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BLM
U.S. DEPARTMENT OF THE INTERIOR
BUREAU OF LAND MANAGEMENT
North Platte River near Casper, Wyoming. Drill rig west of Casper, Wyoming. Trout on the North Platte River, Wyoming. Coal mine in the Powder River Basin, Wyoming. Aspen grove on Muddy Mountain south of Casper, Wyoming.
Wyoming
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Casper Field Office

Managing Drought on the Rangelands

Wyoming has and will experience periods of extended and significant droughts thereby limiting available forage and stock water. To protect the long-term health of rangeland vegetation, watershed stability, site productivity, and wildlife habitat the Casper Field Office has developed a process to resolve temporary grazing management issues and prevent undue degradation to the public lands as a result of drought. The percentage of federal range and riparian areas within a pasture or allotment located on public lands will be factored into management decisions.

The following criteria will be used to determine when management actions may be needed to protect these resources.

Precipitation

  • Precipitation levels are at 25% or more below the long-term average;

Forage Use on Upland Areas

  • There is heavy use (60%+) of plants preferred by livestock, especially in key areas (areas that are near a dependable water source or salting locations).
  • When 40% use has been reached on key areas that received heavy use (60%+) the previous year and are in an extended drought situation.

Riparian Areas

  • A four- to six-inch stubble height (where applicable) will be managed for on riparian zones at the end of the grazing season.

Regrowth Potential

  • The potential for regrowth of upland grass species is limited by soil moisture. Once soil moisture is out of grasses' root zone (about 8"-10" deep for deep-rooted species) growth ceases. During drought, this occurs considerably earlier in the growing season.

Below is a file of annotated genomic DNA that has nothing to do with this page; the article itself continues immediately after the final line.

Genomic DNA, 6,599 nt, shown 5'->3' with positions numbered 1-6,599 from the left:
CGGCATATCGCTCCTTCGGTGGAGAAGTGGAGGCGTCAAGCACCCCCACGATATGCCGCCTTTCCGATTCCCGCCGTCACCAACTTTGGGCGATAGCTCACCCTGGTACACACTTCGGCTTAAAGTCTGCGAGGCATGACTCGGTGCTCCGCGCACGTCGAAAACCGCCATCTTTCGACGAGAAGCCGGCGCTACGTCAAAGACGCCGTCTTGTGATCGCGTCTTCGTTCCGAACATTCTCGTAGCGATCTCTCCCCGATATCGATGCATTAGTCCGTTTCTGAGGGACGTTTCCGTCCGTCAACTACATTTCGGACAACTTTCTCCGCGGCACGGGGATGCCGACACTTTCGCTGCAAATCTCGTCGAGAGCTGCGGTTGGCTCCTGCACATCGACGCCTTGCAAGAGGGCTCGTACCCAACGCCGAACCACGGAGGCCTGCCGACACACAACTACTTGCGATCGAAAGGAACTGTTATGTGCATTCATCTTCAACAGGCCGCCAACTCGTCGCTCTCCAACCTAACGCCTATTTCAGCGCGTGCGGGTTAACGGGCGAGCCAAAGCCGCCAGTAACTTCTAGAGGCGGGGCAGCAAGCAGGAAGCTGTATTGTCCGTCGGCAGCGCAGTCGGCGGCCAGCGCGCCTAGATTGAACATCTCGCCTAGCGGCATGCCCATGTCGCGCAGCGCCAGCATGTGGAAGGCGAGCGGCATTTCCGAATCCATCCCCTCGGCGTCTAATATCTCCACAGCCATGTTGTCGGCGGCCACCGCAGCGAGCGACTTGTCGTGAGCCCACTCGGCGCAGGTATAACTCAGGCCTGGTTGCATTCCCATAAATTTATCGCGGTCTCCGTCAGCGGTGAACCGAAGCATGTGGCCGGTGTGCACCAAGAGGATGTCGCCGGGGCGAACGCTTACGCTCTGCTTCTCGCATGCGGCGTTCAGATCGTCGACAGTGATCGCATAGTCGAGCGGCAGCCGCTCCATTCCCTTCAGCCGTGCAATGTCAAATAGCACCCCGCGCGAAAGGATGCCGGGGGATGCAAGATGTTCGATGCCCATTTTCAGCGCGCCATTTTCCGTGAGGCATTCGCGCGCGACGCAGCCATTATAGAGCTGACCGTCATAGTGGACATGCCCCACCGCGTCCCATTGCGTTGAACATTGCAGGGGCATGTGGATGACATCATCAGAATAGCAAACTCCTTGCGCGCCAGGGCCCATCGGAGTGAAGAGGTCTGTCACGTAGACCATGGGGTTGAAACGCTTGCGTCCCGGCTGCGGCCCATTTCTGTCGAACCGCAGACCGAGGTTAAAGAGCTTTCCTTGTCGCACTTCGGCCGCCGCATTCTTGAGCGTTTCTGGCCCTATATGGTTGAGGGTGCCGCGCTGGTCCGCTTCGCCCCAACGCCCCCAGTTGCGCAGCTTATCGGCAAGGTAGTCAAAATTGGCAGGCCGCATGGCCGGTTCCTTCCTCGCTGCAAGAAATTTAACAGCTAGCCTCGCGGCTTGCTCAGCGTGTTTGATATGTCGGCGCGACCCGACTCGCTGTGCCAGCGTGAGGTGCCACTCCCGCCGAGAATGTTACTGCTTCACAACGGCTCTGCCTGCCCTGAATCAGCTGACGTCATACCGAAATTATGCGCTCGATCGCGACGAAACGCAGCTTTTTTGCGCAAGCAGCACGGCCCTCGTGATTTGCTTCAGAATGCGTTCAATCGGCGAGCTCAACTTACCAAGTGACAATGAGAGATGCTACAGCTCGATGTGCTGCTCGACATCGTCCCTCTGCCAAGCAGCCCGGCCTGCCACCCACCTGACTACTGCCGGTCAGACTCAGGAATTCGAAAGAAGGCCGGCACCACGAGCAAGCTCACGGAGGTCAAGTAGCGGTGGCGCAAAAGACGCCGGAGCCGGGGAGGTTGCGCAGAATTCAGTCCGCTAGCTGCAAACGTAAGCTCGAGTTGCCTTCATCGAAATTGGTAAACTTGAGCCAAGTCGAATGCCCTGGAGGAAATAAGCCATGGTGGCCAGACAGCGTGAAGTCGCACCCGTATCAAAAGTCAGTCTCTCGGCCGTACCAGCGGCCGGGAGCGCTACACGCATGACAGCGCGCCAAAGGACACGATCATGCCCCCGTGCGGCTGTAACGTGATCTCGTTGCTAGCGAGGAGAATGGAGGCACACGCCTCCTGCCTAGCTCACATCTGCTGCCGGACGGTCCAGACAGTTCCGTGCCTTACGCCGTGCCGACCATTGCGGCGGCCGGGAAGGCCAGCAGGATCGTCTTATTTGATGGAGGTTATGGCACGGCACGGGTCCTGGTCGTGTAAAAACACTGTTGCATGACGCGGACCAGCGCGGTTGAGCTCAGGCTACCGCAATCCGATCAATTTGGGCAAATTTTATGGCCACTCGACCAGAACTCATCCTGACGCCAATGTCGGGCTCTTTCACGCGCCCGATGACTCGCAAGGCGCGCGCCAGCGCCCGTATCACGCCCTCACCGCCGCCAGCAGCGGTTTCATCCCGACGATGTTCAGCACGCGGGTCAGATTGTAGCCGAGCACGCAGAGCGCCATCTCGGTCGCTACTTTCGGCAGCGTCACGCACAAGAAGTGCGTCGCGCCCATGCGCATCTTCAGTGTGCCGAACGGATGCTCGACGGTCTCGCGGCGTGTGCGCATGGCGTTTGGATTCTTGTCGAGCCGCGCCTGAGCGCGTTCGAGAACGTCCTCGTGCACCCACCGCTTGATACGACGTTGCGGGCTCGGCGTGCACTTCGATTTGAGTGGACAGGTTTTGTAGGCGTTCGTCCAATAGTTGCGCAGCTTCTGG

• Within riparian areas livestock would be removed early enough to allow maximum regrowth prior to full maturity in order to reach a 4- to 6- inch stubble height.

Diet Shift to Shrubs

  • On wildlife winter ranges use of shrubs will be monitored.
  • Livestock could be moved/removed when livestock diets have shifted from grasses and forbs to shrubs.
  • Water Availability/Distribution
  • Lack of natural water sources (dry springs and reservoirs).
  • Level of use/stubble height in areas serviced by stockwatering troughs or wells will dictate livestock removal.
  • Hauling water or drilling wells may be needed on ungrazed areas.

Weeds

  • Grazing use in weed infested areas will be monitored. When use levels reach 40% on key forage areas moving livestock will be considered.

If a possible problem area is identified, a rangeland management specialist will determine if drought-related actions are needed. A team consisting of a soil scientist, hydrologist, wildlife biologist, engineering technician, the affected grazing lessee(s), a state representative, and any known interested publics will be formed. This team will inspect the site and collect data or other information and determine if one or more of the criteria apply.

If a determination cannot be made by the team, the facts to initiate an action will be presented to the field office manager for a final decision. If one or more of the criteria apply and a remedy is required, the team will identify actions to mitigate the problem(s) and arrive at a solution.